Developer buy-in key for application security

Developer buy-in key for application security

on Nov 17, 14 • by Chris Bubinas • with No Comments

It is very possible to maximize app development productivity without sacrificing security. The key to such success is the combination of best practices and tools with developer buy-in...

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The need for high-quality application development efforts is growing at companies around the world. Firms require sophisticated apps for both external and internal purposes, and ineffectual development initiatives can severely undermine an organization's productivity and ability to compete in a given sector. However, the pressure to excel in this capacity can lead to problems. Most notably, many companies struggle to strike a balance between speed and security when pursuing app development efforts.

This does not have to be the case, though. As James Routh, CISO for Aetna, recently explained in a conversation with Tech Target, it is very possible to maximize app development productivity without sacrificing security. The key to such success is the combination of best practices and tools with developer buy-in.

Security challenges
Routh noted that in the past, many developers viewed application security efforts as counterproductive.

"The developers and their project leads viewed security controls in the development process as obstacles to getting real work accomplished, and they had no budget for the hours of remediation work required when security vulnerabilities were discovered," he told the news source.

As time has passed, application security has become more of a focus as the threats companies face have grown and evolved. Yet while many developers are no longer so dismissive of the need for security, project managers continue to see such efforts as inherently opposed to productivity and efficiency, Routh explained.

If these personnel are not fully on board with a company's application security policies, the organization will be vulnerable to both external attacks and internal leaks. Only a company-wide commitment to security can ensure that the business's applications remain protected at all times.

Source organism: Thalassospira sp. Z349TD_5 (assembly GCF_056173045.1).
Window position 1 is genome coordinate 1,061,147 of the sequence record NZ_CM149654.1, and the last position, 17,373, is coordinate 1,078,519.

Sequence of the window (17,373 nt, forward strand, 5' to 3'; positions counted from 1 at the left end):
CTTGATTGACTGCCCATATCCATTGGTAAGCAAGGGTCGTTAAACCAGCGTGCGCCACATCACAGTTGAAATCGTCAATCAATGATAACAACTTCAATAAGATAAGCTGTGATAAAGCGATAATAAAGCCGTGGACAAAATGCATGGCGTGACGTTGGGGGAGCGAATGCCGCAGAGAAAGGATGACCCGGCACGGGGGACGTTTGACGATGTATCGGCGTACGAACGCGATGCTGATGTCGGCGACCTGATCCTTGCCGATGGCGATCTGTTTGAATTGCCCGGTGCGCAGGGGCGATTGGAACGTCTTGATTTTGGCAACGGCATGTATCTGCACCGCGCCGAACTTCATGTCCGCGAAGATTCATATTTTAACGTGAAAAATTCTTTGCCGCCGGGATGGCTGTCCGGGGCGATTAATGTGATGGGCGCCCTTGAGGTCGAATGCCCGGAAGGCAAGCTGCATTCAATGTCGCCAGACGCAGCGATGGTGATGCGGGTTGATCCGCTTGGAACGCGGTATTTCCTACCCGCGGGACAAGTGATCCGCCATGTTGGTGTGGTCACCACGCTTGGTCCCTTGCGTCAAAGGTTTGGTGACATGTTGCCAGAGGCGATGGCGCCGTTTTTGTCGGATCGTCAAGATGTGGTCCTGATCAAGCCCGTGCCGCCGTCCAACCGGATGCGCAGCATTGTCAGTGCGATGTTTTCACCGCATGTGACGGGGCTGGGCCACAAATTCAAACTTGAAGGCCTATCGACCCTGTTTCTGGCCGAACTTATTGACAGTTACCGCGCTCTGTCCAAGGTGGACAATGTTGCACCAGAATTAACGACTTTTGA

Getting buy-in
The question, then, is how security professionals and department leaders can ensure that all relevant personnel completely buy into company-wide application security policies and practices.

Fortunately, as Routh pointed out, the argument in favor of committing to application security is extremely persuasive.

"It's really hard to argue against a process that saves money, improves quality and reduces risk," said Routh, the source reported. "I come armed with simple information demonstrating each attribute and a commitment, which is that having done this so often it is relatively easy to address."

When addressing this issue, Routh focuses his early efforts on convincing the CEO, CIO and other C-level executives to implement comprehensive software security programs. From here, it is much easier to obtain universal approval and acceptance. 

The right approach
For any IT security professional intent on gaining executive and management support for application development security initiatives, a robust, comprehensive plan is essential. This strategy must address concerns at every level. Notably, resistance will remain a problem if developers suspect that the security policies and tools will have a negative impact on their ability to hit deadlines and meet quotas. By developing an approach that incorporates tools to deliver security without hurting productivity, the case in favor of a dedicated approach to security is much stronger and more likely to be embraced enthusiastically.

For example, Routh highlighted the positive economic effects of detecting defects early – a major benefit of high-quality, mature software security solutions. Consequently, IT security leaders should approach company decision-makers with specific proposals concerning what tools to deploy and the expected impact of such initiatives.

In terms of early detection, a business-quality static code analysis solution would be a critical selling point for any broader software development security effort. Static code analysis can not only enable earlier detection, but it also reduces testing costs and increases developer productivity, as the developers are able to focus more on the application's features, rather than its flaws. And static code analysis achieves all of this while improving the overall quality of the company's code and ensuring the firm meets and maintains compliance with industry standards.

The evidence is clear: Software security is an absolute necessity for any company engaged with application development. Getting buy-in from executives, managers and the developers themselves is key for ensuring the company's code remains safe without compromising productivity. By understanding and presenting the benefits of the technology as part of a complete software security approach, security professionals can make a compelling case, leading to company-wide adoption.

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